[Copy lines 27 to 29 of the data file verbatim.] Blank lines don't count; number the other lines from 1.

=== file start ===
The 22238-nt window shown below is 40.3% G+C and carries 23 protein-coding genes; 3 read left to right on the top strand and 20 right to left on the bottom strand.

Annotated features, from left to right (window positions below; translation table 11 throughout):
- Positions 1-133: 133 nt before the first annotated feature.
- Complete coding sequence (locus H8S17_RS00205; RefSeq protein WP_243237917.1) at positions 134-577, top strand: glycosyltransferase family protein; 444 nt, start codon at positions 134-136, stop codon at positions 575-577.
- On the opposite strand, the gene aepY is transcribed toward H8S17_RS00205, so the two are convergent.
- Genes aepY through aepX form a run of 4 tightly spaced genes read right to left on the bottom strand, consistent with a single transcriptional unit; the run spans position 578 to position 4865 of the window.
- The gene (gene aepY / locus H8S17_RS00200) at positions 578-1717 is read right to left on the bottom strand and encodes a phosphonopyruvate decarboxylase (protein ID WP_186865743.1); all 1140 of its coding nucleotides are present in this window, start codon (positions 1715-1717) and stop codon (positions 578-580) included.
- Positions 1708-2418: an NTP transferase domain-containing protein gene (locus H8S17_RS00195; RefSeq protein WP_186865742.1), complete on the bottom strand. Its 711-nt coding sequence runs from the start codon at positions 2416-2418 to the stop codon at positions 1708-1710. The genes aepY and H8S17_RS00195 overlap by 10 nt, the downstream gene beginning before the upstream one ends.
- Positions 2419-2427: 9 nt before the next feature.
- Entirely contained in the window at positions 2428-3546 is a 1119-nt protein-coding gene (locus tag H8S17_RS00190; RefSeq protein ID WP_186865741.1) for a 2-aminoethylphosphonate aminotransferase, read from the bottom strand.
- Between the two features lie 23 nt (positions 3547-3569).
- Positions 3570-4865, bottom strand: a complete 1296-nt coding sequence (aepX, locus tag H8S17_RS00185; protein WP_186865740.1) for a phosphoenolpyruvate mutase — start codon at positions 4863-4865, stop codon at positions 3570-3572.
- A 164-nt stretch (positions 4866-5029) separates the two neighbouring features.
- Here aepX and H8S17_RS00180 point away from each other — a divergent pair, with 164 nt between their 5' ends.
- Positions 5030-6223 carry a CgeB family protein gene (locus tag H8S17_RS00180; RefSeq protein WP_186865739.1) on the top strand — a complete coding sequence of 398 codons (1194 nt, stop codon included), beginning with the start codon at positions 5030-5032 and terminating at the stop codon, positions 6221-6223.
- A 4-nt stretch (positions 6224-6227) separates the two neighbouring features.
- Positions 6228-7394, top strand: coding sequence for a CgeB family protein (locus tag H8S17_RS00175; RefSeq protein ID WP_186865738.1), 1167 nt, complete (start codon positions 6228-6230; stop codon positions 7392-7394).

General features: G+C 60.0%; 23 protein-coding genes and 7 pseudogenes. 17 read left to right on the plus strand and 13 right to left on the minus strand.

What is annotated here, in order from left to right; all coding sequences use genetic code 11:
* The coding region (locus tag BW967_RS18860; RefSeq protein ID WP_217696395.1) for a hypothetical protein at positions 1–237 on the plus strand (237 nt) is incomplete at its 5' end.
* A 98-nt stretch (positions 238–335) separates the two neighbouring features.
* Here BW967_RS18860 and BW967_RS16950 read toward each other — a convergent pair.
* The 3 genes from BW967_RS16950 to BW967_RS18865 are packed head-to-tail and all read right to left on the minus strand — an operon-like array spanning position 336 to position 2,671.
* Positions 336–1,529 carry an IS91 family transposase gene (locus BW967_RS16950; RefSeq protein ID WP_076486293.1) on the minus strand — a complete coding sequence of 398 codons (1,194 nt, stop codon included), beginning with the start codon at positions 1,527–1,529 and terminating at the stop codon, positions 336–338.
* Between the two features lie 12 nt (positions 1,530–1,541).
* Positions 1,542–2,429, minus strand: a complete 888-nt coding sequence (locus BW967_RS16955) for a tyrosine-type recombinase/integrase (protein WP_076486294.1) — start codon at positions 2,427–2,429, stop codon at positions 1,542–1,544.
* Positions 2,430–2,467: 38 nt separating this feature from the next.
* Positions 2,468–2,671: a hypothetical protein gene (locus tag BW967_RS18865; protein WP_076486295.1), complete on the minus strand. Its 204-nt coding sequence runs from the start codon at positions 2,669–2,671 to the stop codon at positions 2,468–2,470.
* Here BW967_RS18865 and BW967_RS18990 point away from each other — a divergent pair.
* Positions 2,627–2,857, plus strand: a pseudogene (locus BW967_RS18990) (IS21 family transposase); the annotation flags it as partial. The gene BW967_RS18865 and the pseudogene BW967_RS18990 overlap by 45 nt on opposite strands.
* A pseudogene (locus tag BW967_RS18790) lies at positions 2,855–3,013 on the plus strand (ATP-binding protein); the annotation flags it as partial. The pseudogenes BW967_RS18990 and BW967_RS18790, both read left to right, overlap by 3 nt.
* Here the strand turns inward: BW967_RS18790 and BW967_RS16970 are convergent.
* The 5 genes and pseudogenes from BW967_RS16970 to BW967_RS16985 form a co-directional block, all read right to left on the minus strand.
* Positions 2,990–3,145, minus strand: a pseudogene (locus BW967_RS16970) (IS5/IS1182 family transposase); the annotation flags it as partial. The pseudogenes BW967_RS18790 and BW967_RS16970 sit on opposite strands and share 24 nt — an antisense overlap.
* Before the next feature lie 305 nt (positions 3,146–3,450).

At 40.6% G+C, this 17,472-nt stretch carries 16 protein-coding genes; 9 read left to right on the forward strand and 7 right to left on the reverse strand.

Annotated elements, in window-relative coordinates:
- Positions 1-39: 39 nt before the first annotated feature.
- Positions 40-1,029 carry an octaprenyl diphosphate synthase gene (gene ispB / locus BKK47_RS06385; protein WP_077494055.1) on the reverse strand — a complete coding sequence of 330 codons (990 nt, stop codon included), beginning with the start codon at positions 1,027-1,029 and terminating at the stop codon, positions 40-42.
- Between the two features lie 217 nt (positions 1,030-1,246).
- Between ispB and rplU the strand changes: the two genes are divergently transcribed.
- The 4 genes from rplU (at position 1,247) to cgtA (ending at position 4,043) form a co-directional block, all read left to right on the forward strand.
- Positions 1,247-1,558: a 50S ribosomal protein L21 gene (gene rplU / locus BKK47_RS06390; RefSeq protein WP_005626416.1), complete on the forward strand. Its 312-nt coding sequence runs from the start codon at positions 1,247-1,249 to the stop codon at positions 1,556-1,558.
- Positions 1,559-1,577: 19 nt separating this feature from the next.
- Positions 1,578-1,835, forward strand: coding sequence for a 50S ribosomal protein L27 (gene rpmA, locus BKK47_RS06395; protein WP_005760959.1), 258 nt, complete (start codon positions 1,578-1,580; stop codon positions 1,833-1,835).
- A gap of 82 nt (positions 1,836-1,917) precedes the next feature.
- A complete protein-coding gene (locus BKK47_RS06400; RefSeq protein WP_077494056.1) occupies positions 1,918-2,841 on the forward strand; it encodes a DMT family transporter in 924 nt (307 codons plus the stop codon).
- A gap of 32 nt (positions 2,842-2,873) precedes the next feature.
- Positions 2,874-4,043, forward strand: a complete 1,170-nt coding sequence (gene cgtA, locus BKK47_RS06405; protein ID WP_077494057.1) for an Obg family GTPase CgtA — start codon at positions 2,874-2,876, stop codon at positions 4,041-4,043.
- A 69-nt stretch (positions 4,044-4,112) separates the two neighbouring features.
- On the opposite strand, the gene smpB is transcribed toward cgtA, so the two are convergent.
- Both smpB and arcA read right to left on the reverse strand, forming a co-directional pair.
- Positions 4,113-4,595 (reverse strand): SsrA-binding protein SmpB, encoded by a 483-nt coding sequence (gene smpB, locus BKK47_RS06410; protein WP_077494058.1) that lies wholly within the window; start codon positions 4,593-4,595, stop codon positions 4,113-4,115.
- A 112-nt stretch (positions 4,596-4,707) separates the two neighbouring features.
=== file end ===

* Positions 2,430–2,467: 38 nt separating this feature from the next.
* Positions 2,468–2,671: a hypothetical protein gene (locus tag BW967_RS18865; protein WP_076486295.1), complete on the minus strand. Its 204-nt coding sequence runs from the start codon at positions 2,669–2,671 to the stop codon at positions 2,468–2,470.
* Here BW967_RS18865 and BW967_RS18990 point away from each other — a divergent pair.